Star Wars: The Mandalorian - The Way of the Mandalore Explained

Star Wars: The Mandalorian has introduced mainstream viewers to a corner of the Star Wars Universe [...]

Star Wars: The Mandalorian has introduced mainstream viewers to a corner of the Star Wars Universe they never really encountered in the movies: the warrior culture of Mandalore. As such, a lot of The Mandalorian fans know only what the show has told them about Mandalorian culture, namely that there is only one way: the way of The Mandalore. However, The Mandalorian "Chapter 11: The Heiress" just changed the game in a big way, as Din Djarin (Pedro Pascal) met some fellow Mandalorians who challenge his entire belief in the Way of The Mandalore.

So what exactly is "The Way of The Mandalore?" Allow us to breakdown some Star Wars canon for you!

(SPOILERS) In The Mandalorian Chapter 11, Din Djarin meets Bo-Katan Kryze (Katee Sackhoff), leader of the Nite Owls, an elite squad of Mandalorian warriors. It's Bo-Katan who finally exposes Din Djarin to a truth he's long avoided: the belief system of "The Tribe" Din belongs to (run by The Armorer) is actually a fringe sector of Mandalorian culture, once known as The Children of the Watch.

Star Wars The Mandalorian Way of the Mandalore Explained
(Photo: Disney)

The Tribe's belief system stresses rigid ancient practices of Mandalorian culture - the most famous being never taking off your helmet in the presence of of others. It is that strict Old Testament-style religious belief that is known as "The Way of The Mandalore." As fans now know all too well, the religion is typically referred to as "The Way," acknowledged with the chant "This is the way" - i.e., "This is the Way of the Mandalore."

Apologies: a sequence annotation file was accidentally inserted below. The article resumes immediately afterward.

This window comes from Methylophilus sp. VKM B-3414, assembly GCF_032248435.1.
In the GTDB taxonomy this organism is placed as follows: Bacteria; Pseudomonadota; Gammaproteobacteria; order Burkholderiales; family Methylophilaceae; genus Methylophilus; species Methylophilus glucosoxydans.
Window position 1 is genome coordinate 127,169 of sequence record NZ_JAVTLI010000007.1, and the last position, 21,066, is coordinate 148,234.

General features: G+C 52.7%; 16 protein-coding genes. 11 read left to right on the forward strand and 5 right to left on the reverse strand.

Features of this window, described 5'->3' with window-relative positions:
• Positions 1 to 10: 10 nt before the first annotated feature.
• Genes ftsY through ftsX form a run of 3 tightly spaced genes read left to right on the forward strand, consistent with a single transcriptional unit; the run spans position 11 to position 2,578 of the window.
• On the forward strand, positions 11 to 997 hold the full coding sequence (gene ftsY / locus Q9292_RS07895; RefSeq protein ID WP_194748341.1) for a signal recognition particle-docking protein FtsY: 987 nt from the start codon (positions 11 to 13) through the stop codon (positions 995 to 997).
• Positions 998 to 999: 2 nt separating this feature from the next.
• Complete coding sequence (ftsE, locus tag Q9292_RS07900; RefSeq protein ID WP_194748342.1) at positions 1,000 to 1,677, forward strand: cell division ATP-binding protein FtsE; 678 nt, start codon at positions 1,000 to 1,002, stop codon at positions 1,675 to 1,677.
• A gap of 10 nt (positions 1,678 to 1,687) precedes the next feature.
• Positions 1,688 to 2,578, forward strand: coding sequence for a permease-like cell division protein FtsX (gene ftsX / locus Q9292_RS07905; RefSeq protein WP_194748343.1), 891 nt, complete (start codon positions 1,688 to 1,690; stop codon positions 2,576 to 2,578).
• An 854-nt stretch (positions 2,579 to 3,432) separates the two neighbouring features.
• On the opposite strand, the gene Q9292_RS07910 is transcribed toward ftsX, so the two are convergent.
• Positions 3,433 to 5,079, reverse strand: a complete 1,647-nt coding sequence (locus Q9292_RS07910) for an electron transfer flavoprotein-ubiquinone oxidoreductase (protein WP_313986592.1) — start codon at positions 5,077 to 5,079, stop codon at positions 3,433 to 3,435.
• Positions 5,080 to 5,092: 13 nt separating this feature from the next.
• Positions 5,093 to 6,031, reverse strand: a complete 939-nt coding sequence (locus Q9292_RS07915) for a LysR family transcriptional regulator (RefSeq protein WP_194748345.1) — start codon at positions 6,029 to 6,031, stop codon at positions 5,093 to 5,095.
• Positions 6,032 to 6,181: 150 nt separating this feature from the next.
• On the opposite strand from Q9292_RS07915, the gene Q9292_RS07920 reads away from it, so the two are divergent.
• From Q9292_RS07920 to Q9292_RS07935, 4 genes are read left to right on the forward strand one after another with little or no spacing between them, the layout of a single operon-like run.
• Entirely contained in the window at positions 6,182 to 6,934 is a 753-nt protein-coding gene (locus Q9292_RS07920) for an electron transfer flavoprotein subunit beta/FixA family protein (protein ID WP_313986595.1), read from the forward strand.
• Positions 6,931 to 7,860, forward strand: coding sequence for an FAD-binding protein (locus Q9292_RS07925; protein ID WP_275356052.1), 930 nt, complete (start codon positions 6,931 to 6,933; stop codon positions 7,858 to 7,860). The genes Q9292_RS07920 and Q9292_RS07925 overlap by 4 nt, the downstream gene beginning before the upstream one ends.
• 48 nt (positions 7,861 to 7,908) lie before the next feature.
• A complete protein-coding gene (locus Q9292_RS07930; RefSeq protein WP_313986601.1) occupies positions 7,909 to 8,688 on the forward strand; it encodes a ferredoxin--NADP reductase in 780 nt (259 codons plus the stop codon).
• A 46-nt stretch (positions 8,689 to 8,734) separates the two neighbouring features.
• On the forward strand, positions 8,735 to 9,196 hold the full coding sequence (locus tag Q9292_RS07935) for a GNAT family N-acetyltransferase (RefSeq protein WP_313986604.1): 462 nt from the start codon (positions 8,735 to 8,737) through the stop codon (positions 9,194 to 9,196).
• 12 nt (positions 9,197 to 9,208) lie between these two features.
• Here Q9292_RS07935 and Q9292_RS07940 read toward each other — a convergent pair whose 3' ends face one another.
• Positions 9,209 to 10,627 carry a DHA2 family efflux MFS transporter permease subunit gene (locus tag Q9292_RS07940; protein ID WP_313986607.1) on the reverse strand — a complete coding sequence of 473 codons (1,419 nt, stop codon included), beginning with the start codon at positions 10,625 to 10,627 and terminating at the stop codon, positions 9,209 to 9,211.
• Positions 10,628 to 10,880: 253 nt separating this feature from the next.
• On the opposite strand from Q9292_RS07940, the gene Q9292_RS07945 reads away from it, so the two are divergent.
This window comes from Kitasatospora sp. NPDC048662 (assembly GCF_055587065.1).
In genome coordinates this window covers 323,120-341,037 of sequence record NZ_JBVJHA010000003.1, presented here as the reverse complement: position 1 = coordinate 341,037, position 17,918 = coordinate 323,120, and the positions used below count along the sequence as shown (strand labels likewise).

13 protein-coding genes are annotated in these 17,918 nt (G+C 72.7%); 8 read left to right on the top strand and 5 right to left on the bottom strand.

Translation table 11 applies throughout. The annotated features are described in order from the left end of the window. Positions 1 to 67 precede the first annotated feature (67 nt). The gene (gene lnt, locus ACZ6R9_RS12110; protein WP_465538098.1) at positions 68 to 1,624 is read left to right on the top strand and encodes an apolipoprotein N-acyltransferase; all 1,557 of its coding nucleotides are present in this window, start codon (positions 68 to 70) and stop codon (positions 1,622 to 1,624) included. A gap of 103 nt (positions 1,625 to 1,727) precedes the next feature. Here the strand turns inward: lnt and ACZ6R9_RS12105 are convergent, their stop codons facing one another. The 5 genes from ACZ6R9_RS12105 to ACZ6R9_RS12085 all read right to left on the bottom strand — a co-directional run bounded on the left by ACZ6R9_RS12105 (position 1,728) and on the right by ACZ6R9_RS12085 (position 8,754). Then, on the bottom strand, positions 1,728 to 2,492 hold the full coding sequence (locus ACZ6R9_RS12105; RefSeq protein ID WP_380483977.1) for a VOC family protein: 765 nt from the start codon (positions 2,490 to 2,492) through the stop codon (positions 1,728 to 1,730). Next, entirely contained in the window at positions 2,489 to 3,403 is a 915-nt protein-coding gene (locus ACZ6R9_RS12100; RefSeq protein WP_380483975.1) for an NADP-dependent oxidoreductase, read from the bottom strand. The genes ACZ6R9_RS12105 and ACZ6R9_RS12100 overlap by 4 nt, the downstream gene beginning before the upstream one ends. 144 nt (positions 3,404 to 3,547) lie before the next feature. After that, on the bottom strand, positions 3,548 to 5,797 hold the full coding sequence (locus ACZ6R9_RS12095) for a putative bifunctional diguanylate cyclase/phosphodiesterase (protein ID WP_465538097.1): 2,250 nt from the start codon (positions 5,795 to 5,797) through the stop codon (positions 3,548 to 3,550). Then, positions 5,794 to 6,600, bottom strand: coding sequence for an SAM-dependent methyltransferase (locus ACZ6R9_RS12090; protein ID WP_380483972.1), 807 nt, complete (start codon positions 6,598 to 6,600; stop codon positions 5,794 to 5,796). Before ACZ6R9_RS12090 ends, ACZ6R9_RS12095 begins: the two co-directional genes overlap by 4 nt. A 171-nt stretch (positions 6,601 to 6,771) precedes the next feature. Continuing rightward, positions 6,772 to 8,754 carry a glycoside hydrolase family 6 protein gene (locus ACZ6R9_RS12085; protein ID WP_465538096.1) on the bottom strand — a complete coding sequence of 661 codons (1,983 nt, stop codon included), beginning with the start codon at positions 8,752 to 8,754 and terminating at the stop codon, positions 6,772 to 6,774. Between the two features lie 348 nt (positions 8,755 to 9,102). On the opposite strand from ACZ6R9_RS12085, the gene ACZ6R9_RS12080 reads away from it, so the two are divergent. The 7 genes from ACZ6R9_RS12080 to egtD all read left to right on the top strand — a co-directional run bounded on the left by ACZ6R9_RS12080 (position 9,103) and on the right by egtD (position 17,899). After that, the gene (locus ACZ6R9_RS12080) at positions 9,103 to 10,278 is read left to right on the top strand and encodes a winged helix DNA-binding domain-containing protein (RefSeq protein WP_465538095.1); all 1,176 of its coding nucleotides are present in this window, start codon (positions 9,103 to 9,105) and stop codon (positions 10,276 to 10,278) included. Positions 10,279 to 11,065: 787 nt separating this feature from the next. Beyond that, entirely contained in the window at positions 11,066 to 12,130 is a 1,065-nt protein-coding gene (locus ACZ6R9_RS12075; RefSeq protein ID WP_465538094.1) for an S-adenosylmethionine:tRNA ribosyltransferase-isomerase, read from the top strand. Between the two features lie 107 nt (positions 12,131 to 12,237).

The key thing to understand is that the The Tribe and The Way are only practiced by a very small sector of Mandalore. The Star Wars animated series Clone Wars and Rebels delved a lot deeper into Mandalore's larger culture and clashing factions - including introducing Bo-Katan Kryze and her story. Most of the warriors on Mandalore during the Clone Wars - and afterward, during the Galactic Civil War - took off their helmets. It was, again, only the fringe extremists who adhered to ancient ways of never taking off the helmet. Mandalorian culture binds many different races and species under a common warrior creed - but the severity of that creed has definitely evolved with time.

Now that Din Djarin has learned that he's basically in a cult, it will be interesting to see what happens. One of his fellow members of The Tribe is Paz Vizla, a member of a family line that has a major grudge to settle with Bo-Katan Kryze and the Nite Owls. A new Mandalorian Civil War could be on the horizon...

Star Wars: The Mandalorian airs new episodes Fridays on Disney+. If you haven't signed up for Disney+ yet, you can try it out here.

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